Anti-abortion activist says 'safe zones' around clinics would violate free speech rights
Proposed legislation carries $10,000 fine for repeat offenders
The Alberta government's proposed law to curtail protests outside Alberta abortion clinics is an infringement on free expression rights, according to one Calgary activist.
Bill 9, the Protecting Choice for Women Accessing Health Care Act, would mean protesters could not stand within 50 metres of the Kensington Clinic in Calgary and Women's Health Options in Edmonton.
Seventy-five per cent of surgical abortions in Alberta are performed at those clinics. The rest are done in hospitals.
Karen Bout, a member of the Calgary chapter of 40 Days for Life — a religious-based anti-abortion organization, says her group's right to freedom of speech is being violated.
"And I'm also deeply concerned that this will impact down the road other groups that want to have freedom of expression and freedom of assembly we see now, for example, environmental groups that are protesting their concerns regarding the pipeline," she said.
Pam Krause, CEO of the Calgary Sexual Health Centre — which provides counselling services for pregnant girls and women among its other services, says the law is necessary.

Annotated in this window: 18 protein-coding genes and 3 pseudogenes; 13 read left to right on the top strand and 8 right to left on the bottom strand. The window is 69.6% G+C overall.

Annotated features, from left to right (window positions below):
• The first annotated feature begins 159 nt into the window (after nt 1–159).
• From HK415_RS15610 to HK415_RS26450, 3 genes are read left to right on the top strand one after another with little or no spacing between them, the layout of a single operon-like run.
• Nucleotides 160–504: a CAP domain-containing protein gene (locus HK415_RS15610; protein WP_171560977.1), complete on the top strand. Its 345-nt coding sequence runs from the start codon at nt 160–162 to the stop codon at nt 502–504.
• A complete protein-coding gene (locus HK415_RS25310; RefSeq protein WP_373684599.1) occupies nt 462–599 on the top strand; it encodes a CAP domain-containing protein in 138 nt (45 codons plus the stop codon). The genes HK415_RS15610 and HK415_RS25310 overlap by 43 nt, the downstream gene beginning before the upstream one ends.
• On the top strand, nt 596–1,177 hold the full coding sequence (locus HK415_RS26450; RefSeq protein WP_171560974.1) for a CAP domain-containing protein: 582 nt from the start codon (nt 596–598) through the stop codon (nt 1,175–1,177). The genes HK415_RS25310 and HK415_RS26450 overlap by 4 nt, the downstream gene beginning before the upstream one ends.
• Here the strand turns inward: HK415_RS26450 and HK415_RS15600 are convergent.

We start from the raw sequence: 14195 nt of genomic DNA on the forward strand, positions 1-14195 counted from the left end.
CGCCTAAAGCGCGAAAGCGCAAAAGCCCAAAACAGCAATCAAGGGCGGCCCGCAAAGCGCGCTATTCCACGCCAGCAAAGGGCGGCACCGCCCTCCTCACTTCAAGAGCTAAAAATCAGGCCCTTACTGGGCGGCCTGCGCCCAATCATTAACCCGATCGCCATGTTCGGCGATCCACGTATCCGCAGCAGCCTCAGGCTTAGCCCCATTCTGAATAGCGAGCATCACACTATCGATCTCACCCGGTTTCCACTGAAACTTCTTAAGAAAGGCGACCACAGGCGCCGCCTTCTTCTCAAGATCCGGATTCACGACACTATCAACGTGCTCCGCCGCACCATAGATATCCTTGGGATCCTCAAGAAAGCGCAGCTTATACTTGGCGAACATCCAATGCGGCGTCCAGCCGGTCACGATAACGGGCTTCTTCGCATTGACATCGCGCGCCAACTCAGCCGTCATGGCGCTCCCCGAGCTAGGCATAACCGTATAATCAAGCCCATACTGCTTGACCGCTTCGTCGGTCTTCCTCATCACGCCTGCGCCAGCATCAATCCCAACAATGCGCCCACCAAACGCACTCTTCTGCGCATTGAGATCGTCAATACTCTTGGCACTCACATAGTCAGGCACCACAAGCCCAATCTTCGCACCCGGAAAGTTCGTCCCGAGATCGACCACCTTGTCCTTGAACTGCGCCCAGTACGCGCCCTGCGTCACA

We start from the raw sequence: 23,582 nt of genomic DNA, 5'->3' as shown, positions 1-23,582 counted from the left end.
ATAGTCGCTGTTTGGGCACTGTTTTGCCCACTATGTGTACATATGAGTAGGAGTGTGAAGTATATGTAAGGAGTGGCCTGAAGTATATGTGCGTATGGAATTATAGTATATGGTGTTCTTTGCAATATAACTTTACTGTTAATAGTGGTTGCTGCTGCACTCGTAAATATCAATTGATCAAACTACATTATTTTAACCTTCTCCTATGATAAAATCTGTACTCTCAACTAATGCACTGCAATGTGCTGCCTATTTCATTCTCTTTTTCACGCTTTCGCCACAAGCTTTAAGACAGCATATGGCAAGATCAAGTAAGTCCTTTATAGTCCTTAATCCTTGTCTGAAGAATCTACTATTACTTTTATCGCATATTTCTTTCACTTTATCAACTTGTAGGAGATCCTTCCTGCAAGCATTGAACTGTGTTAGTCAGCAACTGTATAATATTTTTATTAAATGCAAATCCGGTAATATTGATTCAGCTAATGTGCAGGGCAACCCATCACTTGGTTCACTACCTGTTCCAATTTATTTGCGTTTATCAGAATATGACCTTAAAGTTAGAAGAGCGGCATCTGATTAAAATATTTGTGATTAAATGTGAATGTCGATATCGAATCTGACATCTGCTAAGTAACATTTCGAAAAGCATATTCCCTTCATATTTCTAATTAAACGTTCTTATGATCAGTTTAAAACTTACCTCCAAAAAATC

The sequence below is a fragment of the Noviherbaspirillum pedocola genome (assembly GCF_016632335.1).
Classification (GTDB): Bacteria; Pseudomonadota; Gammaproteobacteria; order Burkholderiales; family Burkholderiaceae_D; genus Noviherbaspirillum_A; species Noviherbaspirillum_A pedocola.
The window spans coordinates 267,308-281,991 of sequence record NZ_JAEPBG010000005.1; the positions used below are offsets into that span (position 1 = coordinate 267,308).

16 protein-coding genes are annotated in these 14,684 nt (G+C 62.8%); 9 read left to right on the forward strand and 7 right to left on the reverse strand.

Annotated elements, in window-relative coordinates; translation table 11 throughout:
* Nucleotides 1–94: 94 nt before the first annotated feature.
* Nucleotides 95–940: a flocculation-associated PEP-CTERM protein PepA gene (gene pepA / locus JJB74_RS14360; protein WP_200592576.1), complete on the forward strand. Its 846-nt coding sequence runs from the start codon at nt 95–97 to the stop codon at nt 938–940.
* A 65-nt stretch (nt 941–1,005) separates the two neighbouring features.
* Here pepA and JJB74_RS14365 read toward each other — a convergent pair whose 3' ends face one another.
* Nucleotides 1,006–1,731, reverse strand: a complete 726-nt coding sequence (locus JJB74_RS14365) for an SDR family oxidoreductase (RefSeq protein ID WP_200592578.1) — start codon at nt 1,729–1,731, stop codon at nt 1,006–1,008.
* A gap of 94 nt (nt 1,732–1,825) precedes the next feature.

"This is a legal medical procedure. No other legal medical procedure would you be harassed, yelled at, shown pictures," she said.
Bout says her group, which stages regular protests near the Kensington Clinic, does not use intimidation or harassment tactics.
"I have never seen that and I challenge the directors of the clinics and the health minister to provide evidence of that," she said.
Four Canadian provinces already have safe-zone legislation: British Columbia, Ontario, Quebec and Newfoundland and Labrador.
Stiff penalties proposed
Under Alberta's proposed law, the maximum penalty for a first offence would be a $5,000 fine and/or six months in jail. Corporations would face a maximum fine of $25,000.
The maximum penalty for repeat violations of the law is a $10,000 fine for individuals and/or a year in jail. A corporation that repeatedly violates the law could face a $100,000 fine.
Protesters also would be prohibited from taking video or photographs or making audio recordings of patients, doctors and staff entering or exiting the clinic.
Doctors and other service providers could also apply for a zone of up to 20 metres around their offices and 160 metres around their homes.
The bill also prohibits anti-abortion protesters from repeatedly contacting physicians through letters, emails or phone calls. The Kensington Clinic has had an injunction against protesters since 2003.
But according to Celia Posyniak, executive director of that clinic, the court order carries no real consequences for people who breach it, which she says occurs frequently.